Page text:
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Abbreviation for forced expiratory time.


abbreviation for forced expiratory time.


Abbreviation for forced expiratory time.

field effect transistor



A transistor that uses electricity to permit or to block conduction through a semiconductor channel.


(tek-nek') [Gr. technikos, pert. to a craft]
1. A systematic procedure or method by which an involved or scientific task is completed.
2. The skill in performing details of a procedure or operation.
3. In radiology, the various technical factors that must be determined to produce a diagnostic radiograph, e.g., kilovoltage, milliamperage, time of exposure, and source-image receptor distance.

Alexander technique

See: Alexander technique

aseptic technique

A method used in surgery to prevent contamination of the wound and operative site. All instruments used are sterilized, and physicians and nurses wear caps, masks, shoe coverings, sterile gowns, and gloves. The technique is adapted at the bedside, e.g., during procedures, and in emergency and treatment rooms.

bisecting angle technique

A dental radiographic technique that requires placement of the film as close as possible to the teeth, causing the film to rest against the crown; visualization of a bisector, which bisects the angle formed by the long axis of the teeth and the film; and positioning of the central ray perpendicular to the bisector. The image produced is distorted in a buccolingual direction Synonym: short-cone technique See: Cieszynski's rule

Buteyko breathing technique

See: Buteyko breathing technique

compensatory technique

1. The use of modified procedures or assistive devices to enable the successful performance of tasks by persons with a disability.
2. Any altered pattern of movement in patients with limited mobility in which synergistic muscles are recruited and used to perform movements that would usually be performed by other muscle groups.

crossed finger technique

A hazardous method of opening an unconscious patient's mouth by placing the thumb and index finger of a gloved hand on opposite rows of teeth and spreading the jaw open.

depilatory technique

Any of several temporary procedures to remove hair from the body, including shaving, plucking, chemicals, or hot wax. If chemical depilation is used, care must be taken to avoid skin irritation. The wax treatment involves application of molten wax, which is allowed to cool; then, when the wax is pulled away, the hair comes with it. Permanent depilation is accomplished by electrolysis of each hair follicle. This time-consuming process is done by an electrologist trained in the technique.
See: electrolysis; hirsutism

enzyme-multiplied immunoassay technique

Abbreviation: EMIT
An enzyme immunoassay based on a mixture of analyte and enzyme substrate such that no immobile phase is necessary.
See: enzyme immunoassay; cloned enzyme donor immunoassay

forced expiration technique

A type of cough that facilitates clearance of bronchial secretions while reducing the risk of bronchiolar collapse. One or two expirations are forced from average to low lung volume with an open glottis. A period of diaphragmatic breathing and relaxation follows.

forced expiratory technique

Abbreviation: FET
The use of sudden exhalations to clear the airways of secretions.

immunomagnetic technique

The use of magnetic microspheres to sort, isolate, or identify cells with specific antigenic markers.

long-cone technique

Paralleling technique.

minimal leak technique

Abbreviation: MLT
A method of determining the appropriate cuff inflation volume on endotracheal tubes (ETT). The ETT cuff is inflated until no respiratory sounds are heard. The cuff is then deflated slightly until sounds are heard. Excessive cuff inflation volume may lead to necrosis of the trachea, and excessive leaking may render oxygenation and ventilation ineffective or allow aspiration of large particles from the oral cavity.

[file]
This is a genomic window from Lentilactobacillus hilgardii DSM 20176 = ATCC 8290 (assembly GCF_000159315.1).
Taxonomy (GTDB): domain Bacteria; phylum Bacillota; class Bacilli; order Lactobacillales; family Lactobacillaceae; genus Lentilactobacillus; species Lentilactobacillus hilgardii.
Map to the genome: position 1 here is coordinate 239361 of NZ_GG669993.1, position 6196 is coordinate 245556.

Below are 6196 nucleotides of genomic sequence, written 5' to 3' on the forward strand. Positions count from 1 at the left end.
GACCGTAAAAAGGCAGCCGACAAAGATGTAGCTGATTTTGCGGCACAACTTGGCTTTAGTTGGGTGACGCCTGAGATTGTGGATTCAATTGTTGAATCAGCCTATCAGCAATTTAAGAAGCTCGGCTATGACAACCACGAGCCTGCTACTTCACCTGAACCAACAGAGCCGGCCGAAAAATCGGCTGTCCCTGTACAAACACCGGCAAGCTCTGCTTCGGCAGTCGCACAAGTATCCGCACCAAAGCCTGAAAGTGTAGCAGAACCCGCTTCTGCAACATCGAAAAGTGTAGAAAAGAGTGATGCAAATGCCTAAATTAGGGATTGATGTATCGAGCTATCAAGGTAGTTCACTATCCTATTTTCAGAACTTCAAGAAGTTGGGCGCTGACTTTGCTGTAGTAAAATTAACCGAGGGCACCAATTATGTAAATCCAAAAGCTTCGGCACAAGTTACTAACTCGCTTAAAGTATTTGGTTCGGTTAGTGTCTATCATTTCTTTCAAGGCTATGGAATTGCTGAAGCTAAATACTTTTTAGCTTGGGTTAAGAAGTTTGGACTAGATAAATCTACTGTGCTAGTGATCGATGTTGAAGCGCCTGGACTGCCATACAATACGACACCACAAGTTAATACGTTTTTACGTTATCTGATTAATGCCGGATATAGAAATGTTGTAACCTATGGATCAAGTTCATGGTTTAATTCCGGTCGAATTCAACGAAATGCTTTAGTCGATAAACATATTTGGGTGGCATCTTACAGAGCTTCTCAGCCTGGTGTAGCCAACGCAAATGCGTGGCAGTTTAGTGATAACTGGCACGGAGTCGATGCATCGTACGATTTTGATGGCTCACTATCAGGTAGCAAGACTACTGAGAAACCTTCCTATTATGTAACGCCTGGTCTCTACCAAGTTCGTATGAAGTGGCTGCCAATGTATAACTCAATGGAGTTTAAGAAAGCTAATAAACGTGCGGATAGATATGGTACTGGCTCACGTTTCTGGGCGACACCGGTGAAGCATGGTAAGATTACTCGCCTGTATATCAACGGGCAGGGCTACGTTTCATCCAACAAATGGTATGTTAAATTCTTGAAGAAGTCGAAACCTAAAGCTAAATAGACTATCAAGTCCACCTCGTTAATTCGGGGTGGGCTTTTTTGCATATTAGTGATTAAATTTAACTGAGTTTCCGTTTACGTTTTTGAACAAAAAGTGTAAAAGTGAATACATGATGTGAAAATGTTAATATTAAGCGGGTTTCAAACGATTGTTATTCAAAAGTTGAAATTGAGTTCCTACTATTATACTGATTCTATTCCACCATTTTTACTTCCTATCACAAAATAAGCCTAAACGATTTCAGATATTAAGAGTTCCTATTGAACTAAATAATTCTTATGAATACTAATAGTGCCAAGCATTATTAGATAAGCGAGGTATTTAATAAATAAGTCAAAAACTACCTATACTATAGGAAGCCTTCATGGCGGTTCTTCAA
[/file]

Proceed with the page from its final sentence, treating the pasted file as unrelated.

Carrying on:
Mohs chemosurgery technique

See: Mohs chemosurgery technique

Papillon technique

A radiation therapy for rectal cancer in which the radiation source is placed directly into the distal bowel, in contact with the tumor.

paralleling technique

A dental radiographic technique that requires placement of the film parallel to the teeth and positioning of the central ray perpendicular to the teeth. The orientation of the film, teeth, and central ray produces a radiograph with minimal geometric distortion. Synonym: long-cone technique; right-angle technique

preclinical technique

In dentistry, the use of manikins, mechanical articulator, artificial or extracted teeth, and the dental instruments and materials to study and master the techniques of clinical dentistry.

projective technique

Any of several forms of psychological assessment or evaluation. The subject's comments about the results or products of ambiguous activities and tasks that encourage self-expression are evaluated and interpreted to determine indications of his unconscious needs, thoughts, or concerns.

push-bang technique

The elimination of a kidney stone from the proximal ureter by flushing it distally and then fragmenting it with lithotripsy.

right-angle technique

Paralleling technique.

Seldinger technique

See: Seldinger technique

short-cone technique

Bisecting angle technique.

sighted guide technique

A means of assisting a blind person to navigate unfamiliar situations. A sighted person offers assistance and, if it is accepted, taps the blind person on the hand and offers an arm for support. The sighted person then walks just ahead of and to the side of the blind person to help avoid potential hazards.

forced expiratory technique

Abbreviation: FET
The use of sudden exhalations to clear the airways of secretions.
See also: technique


The interval between beginning and ending; measured duration.

activated partial thromboplastin time

Abbreviation: APTT
A laboratory test to measure the intrinsic pathway of coagulation. In health, the APTT is about 16 to 40 sec, depending on the laboratory methods used. Prolonged PTT may indicate cirrhosis of the liver, disseminated intravascular coagulation, blood clotting factor deficiencies (VIII, IX, X), decreased levels of fibrinogen in the blood, von Willebrand's disease, or the presence of a lupus anticoagulant.